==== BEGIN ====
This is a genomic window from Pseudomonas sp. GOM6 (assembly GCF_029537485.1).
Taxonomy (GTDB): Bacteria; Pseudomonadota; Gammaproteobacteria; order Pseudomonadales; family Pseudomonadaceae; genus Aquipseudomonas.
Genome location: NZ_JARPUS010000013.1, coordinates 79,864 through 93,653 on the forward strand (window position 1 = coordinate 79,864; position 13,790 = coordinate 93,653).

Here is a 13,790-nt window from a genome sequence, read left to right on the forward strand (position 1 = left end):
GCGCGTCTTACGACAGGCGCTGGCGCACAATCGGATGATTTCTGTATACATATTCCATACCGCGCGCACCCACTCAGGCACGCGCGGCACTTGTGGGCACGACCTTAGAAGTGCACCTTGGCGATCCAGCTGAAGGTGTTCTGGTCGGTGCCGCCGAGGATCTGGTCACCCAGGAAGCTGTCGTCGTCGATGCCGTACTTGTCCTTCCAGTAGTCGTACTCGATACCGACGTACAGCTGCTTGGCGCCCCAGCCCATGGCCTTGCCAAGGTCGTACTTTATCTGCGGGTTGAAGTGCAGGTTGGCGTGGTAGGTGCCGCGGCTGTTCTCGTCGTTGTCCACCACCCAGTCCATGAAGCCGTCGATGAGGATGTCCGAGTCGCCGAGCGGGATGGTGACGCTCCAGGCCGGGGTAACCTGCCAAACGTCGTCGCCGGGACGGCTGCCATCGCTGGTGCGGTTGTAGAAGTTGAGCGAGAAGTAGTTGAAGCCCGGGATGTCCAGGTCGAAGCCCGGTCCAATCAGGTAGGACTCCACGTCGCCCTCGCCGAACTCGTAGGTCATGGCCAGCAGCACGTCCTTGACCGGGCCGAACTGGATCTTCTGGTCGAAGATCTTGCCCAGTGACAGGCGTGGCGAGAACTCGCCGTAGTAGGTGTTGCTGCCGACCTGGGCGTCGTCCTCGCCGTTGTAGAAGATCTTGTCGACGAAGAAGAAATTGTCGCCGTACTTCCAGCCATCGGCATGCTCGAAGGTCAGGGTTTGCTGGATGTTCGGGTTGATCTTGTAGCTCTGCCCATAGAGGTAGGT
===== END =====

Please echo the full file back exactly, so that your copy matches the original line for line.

This is a genomic window from Pseudomonas sp. GOM6 (assembly GCF_029537485.1).
Taxonomy (GTDB): Bacteria; Pseudomonadota; Gammaproteobacteria; order Pseudomonadales; family Pseudomonadaceae; genus Aquipseudomonas.
Genome location: NZ_JARPUS010000013.1, coordinates 79,864 through 93,653 on the forward strand (window position 1 = coordinate 79,864; position 13,790 = coordinate 93,653).

Here is a 13,790-nt window from a genome sequence, read left to right on the forward strand (position 1 = left end):
GCGCGTCTTACGACAGGCGCTGGCGCACAATCGGATGATTTCTGTATACATATTCCATACCGCGCGCACCCACTCAGGCACGCGCGGCACTTGTGGGCACGACCTTAGAAGTGCACCTTGGCGATCCAGCTGAAGGTGTTCTGGTCGGTGCCGCCGAGGATCTGGTCACCCAGGAAGCTGTCGTCGTCGATGCCGTACTTGTCCTTCCAGTAGTCGTACTCGATACCGACGTACAGCTGCTTGGCGCCCCAGCCCATGGCCTTGCCAAGGTCGTACTTTATCTGCGGGTTGAAGTGCAGGTTGGCGTGGTAGGTGCCGCGGCTGTTCTCGTCGTTGTCCACCACCCAGTCCATGAAGCCGTCGATGAGGATGTCCGAGTCGCCGAGCGGGATGGTGACGCTCCAGGCCGGGGTAACCTGCCAAACGTCGTCGCCGGGACGGCTGCCATCGCTGGTGCGGTTGTAGAAGTTGAGCGAGAAGTAGTTGAAGCCCGGGATGTCCAGGTCGAAGCCCGGTCCAATCAGGTAGGACTCCACGTCGCCCTCGCCGAACTCGTAGGTCATGGCCAGCAGCACGTCCTTGACCGGGCCGAACTGGATCTTCTGGTCGAAGATCTTGCCCAGTGACAGGCGTGGCGAGAACTCGCCGTAGTAGGTGTTGCTGCCGACCTGGGCGTCGTCCTCGCCGTTGTAGAAGATCTTGTCGACGAAGAAGAAATTGTCGCCGTACTTCCAGCCATCGGCATGCTCGAAGGTCAGGGTTTGCTGGATGTTCGGGTTGATCTTGTAGCTCTGCCCATAGAGGTAGGT